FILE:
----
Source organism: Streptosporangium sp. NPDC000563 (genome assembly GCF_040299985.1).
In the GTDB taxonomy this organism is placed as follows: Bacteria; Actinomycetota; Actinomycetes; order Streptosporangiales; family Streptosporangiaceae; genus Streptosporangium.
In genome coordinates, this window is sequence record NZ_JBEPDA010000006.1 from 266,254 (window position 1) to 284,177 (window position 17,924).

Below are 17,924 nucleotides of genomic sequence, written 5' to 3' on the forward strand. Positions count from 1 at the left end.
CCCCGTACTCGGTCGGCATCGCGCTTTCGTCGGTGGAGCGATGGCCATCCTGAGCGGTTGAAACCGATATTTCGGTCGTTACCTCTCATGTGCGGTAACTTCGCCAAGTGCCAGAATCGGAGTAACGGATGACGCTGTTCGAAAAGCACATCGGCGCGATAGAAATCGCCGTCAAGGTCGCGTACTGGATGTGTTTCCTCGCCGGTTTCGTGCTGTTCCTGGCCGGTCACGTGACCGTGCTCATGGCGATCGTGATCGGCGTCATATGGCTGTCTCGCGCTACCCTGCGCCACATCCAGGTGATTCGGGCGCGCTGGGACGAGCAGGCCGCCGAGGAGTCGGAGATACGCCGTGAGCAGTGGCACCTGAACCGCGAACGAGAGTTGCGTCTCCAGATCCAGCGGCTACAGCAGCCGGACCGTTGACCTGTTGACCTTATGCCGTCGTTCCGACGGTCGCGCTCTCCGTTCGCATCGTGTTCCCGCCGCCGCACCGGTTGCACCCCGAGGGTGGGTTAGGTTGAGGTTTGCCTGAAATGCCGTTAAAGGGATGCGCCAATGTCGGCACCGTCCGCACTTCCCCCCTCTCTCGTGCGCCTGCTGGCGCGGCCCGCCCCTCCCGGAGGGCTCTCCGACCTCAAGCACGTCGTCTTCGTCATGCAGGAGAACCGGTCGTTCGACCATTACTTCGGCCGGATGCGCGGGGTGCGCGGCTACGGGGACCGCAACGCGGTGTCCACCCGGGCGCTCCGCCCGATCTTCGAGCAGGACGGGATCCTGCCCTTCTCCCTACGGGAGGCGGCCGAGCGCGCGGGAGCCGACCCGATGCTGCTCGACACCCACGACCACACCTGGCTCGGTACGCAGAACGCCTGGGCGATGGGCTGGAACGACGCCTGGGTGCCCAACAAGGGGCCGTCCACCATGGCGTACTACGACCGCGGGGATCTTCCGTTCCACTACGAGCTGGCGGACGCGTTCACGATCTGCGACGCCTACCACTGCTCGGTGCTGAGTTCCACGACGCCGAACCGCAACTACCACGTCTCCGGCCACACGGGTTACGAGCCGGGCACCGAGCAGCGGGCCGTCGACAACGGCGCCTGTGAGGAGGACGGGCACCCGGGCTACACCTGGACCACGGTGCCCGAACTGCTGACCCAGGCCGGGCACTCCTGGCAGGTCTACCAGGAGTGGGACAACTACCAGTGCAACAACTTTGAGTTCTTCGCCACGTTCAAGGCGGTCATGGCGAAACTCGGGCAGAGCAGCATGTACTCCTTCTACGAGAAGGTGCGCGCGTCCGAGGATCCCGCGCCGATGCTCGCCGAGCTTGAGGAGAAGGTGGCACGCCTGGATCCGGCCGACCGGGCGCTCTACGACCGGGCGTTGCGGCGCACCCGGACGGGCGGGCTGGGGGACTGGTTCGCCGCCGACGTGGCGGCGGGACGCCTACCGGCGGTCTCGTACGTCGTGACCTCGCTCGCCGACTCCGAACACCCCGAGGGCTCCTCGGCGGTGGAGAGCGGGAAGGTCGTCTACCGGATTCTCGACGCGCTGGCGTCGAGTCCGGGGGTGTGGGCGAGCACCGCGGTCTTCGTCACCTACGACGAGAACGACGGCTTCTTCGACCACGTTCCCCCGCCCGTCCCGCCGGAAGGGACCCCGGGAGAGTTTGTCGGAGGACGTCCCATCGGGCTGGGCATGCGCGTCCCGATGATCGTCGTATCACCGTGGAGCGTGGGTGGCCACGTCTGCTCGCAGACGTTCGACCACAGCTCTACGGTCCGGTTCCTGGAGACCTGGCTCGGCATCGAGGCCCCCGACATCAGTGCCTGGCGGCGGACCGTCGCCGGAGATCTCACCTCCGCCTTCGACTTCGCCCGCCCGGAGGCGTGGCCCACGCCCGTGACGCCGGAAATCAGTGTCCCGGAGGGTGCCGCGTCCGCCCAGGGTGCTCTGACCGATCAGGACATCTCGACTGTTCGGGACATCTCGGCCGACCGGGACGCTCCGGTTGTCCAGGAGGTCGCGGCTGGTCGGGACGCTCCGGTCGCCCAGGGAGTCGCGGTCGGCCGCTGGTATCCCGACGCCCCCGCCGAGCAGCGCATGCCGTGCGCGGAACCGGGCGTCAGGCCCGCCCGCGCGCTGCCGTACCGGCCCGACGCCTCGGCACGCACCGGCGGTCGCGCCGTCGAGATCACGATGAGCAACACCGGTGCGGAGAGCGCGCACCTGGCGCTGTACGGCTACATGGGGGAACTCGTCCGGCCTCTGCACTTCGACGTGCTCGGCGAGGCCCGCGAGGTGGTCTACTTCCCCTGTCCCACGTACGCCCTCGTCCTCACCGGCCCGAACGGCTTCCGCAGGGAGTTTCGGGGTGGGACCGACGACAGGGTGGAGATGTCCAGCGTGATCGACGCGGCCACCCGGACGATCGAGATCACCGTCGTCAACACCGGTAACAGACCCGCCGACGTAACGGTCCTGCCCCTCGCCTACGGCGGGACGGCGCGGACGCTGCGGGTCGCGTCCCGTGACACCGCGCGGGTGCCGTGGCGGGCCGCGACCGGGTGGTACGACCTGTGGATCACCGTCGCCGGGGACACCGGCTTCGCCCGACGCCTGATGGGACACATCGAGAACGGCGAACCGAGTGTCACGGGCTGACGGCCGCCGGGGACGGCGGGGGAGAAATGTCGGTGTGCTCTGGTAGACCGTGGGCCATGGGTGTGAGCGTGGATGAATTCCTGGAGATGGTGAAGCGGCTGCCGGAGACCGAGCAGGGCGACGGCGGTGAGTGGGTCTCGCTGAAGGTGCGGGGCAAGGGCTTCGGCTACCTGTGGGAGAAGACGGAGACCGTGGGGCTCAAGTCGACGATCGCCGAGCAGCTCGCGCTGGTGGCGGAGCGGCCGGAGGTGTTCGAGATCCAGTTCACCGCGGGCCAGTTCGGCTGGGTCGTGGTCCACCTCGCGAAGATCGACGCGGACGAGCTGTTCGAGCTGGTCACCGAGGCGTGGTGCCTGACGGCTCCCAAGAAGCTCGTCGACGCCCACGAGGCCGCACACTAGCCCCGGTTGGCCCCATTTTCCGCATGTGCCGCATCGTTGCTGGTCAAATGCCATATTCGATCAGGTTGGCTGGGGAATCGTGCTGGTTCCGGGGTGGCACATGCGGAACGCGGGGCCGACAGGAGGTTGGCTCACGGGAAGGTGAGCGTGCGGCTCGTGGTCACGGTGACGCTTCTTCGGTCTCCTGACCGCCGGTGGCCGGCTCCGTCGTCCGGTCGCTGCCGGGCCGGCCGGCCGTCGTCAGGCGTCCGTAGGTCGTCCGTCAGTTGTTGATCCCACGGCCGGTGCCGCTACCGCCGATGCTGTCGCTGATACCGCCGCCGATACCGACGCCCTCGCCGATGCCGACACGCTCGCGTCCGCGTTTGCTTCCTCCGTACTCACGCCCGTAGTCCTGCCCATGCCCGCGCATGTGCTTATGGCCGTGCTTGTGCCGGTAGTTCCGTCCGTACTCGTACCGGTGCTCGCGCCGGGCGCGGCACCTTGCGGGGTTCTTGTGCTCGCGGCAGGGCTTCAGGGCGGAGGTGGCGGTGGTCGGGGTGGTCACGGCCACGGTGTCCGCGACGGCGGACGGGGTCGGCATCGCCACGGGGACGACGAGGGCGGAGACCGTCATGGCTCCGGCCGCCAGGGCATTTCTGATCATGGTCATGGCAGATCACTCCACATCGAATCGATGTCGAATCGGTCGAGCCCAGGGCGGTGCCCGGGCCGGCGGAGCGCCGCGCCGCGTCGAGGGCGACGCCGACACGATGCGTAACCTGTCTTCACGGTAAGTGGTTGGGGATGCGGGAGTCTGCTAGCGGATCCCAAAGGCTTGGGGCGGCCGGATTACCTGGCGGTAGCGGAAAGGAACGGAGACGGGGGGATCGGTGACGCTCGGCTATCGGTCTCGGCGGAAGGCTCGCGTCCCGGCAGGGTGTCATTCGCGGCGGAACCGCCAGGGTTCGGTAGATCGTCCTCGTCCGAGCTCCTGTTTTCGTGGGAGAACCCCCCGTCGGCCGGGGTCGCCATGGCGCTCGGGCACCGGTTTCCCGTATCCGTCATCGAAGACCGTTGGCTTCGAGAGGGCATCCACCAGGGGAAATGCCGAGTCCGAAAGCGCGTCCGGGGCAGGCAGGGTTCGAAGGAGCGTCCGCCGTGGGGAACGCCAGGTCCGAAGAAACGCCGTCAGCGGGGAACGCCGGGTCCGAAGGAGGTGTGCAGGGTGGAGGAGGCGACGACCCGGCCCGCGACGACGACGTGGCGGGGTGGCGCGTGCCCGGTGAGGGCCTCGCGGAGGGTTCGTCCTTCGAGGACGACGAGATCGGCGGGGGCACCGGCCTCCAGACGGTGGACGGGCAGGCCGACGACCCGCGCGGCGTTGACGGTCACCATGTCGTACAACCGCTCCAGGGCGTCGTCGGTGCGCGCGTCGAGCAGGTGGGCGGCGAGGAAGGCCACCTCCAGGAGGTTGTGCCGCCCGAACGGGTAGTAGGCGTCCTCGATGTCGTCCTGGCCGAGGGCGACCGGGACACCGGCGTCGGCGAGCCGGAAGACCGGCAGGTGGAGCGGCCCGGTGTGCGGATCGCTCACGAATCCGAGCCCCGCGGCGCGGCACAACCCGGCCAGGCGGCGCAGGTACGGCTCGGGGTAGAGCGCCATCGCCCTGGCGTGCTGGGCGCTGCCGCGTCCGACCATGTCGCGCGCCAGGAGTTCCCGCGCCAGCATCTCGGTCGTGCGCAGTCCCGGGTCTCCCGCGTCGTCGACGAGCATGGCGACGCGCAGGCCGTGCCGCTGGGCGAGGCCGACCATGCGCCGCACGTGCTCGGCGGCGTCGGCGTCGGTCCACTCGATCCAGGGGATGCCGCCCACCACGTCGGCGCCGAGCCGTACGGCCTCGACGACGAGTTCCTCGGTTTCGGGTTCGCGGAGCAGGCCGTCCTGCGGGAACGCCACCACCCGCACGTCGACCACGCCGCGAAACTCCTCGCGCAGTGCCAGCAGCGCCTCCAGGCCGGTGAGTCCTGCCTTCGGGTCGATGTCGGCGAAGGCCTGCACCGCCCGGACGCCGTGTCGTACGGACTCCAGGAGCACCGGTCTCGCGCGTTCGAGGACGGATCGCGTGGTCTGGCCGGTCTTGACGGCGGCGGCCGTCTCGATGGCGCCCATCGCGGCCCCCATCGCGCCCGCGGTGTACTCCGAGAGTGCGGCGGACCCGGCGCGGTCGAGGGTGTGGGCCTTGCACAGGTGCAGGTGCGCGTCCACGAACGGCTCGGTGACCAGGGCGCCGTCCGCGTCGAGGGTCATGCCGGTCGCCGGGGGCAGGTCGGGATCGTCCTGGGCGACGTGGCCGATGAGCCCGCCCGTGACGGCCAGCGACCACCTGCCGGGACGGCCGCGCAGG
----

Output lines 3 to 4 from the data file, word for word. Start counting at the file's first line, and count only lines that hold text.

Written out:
In genome coordinates, this window is sequence record NZ_JBEPDA010000006.1 from 266,254 (window position 1) to 284,177 (window position 17,924).

Below are 17,924 nucleotides of genomic sequence, written 5' to 3' on the forward strand. Positions count from 1 at the left end.